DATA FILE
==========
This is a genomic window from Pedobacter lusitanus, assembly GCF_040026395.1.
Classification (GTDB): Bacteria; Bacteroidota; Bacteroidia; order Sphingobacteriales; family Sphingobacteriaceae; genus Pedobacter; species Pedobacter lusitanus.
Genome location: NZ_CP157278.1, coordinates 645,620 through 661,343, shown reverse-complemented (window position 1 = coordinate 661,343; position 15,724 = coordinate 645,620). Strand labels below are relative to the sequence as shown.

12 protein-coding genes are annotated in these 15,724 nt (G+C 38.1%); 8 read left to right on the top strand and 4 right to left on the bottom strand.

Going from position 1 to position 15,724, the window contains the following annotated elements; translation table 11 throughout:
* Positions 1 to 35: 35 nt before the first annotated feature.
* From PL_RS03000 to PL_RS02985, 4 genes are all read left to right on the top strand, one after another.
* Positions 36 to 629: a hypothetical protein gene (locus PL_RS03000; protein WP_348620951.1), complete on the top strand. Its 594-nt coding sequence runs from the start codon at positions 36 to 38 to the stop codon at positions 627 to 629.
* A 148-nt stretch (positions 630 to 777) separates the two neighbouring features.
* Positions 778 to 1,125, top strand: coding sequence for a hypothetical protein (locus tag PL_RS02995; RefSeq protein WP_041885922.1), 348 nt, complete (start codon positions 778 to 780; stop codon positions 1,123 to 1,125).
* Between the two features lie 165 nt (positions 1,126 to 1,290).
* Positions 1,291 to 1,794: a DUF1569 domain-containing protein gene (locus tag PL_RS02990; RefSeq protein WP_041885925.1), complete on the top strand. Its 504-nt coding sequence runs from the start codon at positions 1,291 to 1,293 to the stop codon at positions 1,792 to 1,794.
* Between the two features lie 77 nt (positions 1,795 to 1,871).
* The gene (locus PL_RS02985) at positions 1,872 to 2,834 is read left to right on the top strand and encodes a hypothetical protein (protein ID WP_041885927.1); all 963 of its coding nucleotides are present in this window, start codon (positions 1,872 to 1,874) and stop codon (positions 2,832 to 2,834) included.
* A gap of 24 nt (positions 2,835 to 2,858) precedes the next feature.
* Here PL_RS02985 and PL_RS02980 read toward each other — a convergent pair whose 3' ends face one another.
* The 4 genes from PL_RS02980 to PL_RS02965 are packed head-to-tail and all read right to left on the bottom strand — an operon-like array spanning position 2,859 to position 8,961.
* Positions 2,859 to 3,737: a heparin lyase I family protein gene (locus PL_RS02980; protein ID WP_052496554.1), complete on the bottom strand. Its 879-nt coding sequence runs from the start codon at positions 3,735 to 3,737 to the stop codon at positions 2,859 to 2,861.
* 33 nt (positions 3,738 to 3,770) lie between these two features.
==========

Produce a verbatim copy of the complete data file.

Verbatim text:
This is a genomic window from Pedobacter lusitanus, assembly GCF_040026395.1.
Classification (GTDB): Bacteria; Bacteroidota; Bacteroidia; order Sphingobacteriales; family Sphingobacteriaceae; genus Pedobacter; species Pedobacter lusitanus.
Genome location: NZ_CP157278.1, coordinates 645,620 through 661,343, shown reverse-complemented (window position 1 = coordinate 661,343; position 15,724 = coordinate 645,620). Strand labels below are relative to the sequence as shown.

12 protein-coding genes are annotated in these 15,724 nt (G+C 38.1%); 8 read left to right on the top strand and 4 right to left on the bottom strand.

Going from position 1 to position 15,724, the window contains the following annotated elements; translation table 11 throughout:
* Positions 1 to 35: 35 nt before the first annotated feature.
* From PL_RS03000 to PL_RS02985, 4 genes are all read left to right on the top strand, one after another.
* Positions 36 to 629: a hypothetical protein gene (locus PL_RS03000; protein WP_348620951.1), complete on the top strand. Its 594-nt coding sequence runs from the start codon at positions 36 to 38 to the stop codon at positions 627 to 629.
* A 148-nt stretch (positions 630 to 777) separates the two neighbouring features.
* Positions 778 to 1,125, top strand: coding sequence for a hypothetical protein (locus tag PL_RS02995; RefSeq protein WP_041885922.1), 348 nt, complete (start codon positions 778 to 780; stop codon positions 1,123 to 1,125).
* Between the two features lie 165 nt (positions 1,126 to 1,290).
* Positions 1,291 to 1,794: a DUF1569 domain-containing protein gene (locus tag PL_RS02990; RefSeq protein WP_041885925.1), complete on the top strand. Its 504-nt coding sequence runs from the start codon at positions 1,291 to 1,293 to the stop codon at positions 1,792 to 1,794.
* Between the two features lie 77 nt (positions 1,795 to 1,871).
* The gene (locus PL_RS02985) at positions 1,872 to 2,834 is read left to right on the top strand and encodes a hypothetical protein (protein ID WP_041885927.1); all 963 of its coding nucleotides are present in this window, start codon (positions 1,872 to 1,874) and stop codon (positions 2,832 to 2,834) included.
* A gap of 24 nt (positions 2,835 to 2,858) precedes the next feature.
* Here PL_RS02985 and PL_RS02980 read toward each other — a convergent pair whose 3' ends face one another.
* The 4 genes from PL_RS02980 to PL_RS02965 are packed head-to-tail and all read right to left on the bottom strand — an operon-like array spanning position 2,859 to position 8,961.
* Positions 2,859 to 3,737: a heparin lyase I family protein gene (locus PL_RS02980; protein ID WP_052496554.1), complete on the bottom strand. Its 879-nt coding sequence runs from the start codon at positions 3,735 to 3,737 to the stop codon at positions 2,859 to 2,861.
* 33 nt (positions 3,738 to 3,770) lie between these two features.